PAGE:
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Chevy truck K1500

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  • #16
    I hear you on costs. Insane here by the foot. Some time ago someone bought a parking space in "Boston Proper" is tiny for a world record price of about $550,000 bucks! It's also home to the most costly ONE mile of road in the world - google out the "Big Dig" if you are bored. Was also a world record for refrigeration use because they had to freeze the mud/ground to dig it and not be a collapse of everything around it already there.

    I'm inland of that whole mess if you ask me nothing to do with it.

    Where are you with this truck and job now? The killer point is when a compressor burns out is you really lost the system not just the part itself. It's just plain not cost friendly any which way you slice it. Wish you luck with getting it going and that it can last,

    Tom
    MetroWest, Boston

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    • #17
      I have completed this job and all is good so far. Everything new except evaporator core and I flushed it two times. Let the stuff that came out sit overnight and yes it did have black stuff in it. I just hope most of this is gone from the system. Pressures are good and 40 degree vent temps now. Compressor is nice and quite for now
      I am hoping anyway. Tom D

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      • #18
        Great. Just what I do for myself now all older vehicles than this and harsh Winters the norm. Even old stuff the A/C would kick on when you request defog/defrost even if quite cold out too cold to allow it to stay engaged does cut off but have been leaving LPCO switches unplugged off season can't tell if A/C really works anyway don't want it running may let it once in a while just to let oil move over "down" time for them. That way so far have saved the horrors of a sudden hot day after Winter and hear one like marbles are in them are killing themselves. So old now, 22 and 30 year olds still all original both leak thru shaft seals when super cold unseen without detection say below about 20F.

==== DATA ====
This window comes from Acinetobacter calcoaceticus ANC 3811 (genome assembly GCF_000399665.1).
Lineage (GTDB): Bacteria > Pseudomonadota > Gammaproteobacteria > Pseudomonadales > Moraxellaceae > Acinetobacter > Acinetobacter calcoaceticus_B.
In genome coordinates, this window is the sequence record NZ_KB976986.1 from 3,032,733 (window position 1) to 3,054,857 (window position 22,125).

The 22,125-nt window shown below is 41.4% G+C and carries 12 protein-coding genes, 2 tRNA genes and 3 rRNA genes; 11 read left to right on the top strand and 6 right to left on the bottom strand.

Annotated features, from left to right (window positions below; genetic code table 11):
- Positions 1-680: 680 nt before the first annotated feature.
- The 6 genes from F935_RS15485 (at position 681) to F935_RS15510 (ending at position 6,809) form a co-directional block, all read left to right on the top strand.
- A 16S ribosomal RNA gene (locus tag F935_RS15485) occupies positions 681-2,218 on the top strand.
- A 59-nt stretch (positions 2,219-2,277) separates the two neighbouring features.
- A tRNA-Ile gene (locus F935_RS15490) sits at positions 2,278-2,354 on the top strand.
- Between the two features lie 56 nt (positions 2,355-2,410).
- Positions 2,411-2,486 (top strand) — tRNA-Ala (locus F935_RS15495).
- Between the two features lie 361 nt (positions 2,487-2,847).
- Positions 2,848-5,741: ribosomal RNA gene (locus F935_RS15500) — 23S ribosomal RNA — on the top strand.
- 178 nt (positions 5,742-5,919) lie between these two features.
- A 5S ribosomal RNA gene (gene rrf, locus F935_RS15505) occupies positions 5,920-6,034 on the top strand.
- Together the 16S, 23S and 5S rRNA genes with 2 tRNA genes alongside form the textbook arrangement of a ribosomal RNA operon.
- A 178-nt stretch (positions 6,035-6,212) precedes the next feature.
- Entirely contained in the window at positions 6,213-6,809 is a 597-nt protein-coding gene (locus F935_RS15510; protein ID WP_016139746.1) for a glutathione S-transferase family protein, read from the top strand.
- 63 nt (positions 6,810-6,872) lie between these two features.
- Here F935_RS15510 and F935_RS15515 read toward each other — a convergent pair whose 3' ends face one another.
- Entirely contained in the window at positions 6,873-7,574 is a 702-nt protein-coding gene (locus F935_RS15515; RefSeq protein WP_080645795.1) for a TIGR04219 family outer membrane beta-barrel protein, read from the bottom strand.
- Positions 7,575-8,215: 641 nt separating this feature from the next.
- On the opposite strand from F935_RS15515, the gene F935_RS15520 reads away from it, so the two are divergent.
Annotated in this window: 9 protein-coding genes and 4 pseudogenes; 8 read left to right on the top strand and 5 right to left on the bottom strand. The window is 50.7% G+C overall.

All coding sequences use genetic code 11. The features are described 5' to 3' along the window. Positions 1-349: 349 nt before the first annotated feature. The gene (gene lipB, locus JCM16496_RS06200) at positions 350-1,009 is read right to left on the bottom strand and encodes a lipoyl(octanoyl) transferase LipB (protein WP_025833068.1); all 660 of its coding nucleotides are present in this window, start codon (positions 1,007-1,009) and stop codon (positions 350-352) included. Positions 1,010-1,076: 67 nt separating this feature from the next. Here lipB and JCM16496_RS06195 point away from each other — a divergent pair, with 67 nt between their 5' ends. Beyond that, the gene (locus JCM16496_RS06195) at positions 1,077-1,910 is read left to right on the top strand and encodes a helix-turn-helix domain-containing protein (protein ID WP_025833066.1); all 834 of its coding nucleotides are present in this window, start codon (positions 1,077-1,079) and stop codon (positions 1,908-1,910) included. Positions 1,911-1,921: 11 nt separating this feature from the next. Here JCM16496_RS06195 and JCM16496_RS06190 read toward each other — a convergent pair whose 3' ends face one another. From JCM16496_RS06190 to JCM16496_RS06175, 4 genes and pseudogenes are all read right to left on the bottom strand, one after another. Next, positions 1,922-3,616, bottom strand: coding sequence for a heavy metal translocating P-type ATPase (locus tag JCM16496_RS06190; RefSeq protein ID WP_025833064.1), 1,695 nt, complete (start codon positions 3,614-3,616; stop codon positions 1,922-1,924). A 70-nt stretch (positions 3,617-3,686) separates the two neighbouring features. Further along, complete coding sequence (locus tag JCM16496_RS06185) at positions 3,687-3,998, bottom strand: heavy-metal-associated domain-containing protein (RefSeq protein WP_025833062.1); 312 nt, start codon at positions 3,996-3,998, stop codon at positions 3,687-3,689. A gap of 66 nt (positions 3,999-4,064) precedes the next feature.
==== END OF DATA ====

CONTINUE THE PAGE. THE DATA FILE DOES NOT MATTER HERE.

Saves them so far. Eeek, means you need to be real good at tweaking charge back up they shut up again stay fine all season, one is never exposed now below 45F or so stored no less than that. Still R-12 so old never touched last a few years on one good tweaking if I hear it.

        Those just mine. Would do that for others I saw routinely probably NOT good for newer let them get some exercise over the OFF season both intended and the lie (IMO) their running dehumidifies the air for defrosting - not at super cold it doesn't so a lie. Engine heat if shut one off or just use and park for a while even super cold will allow compressor to click on even super cold I hear it! NO, I don't want it to then.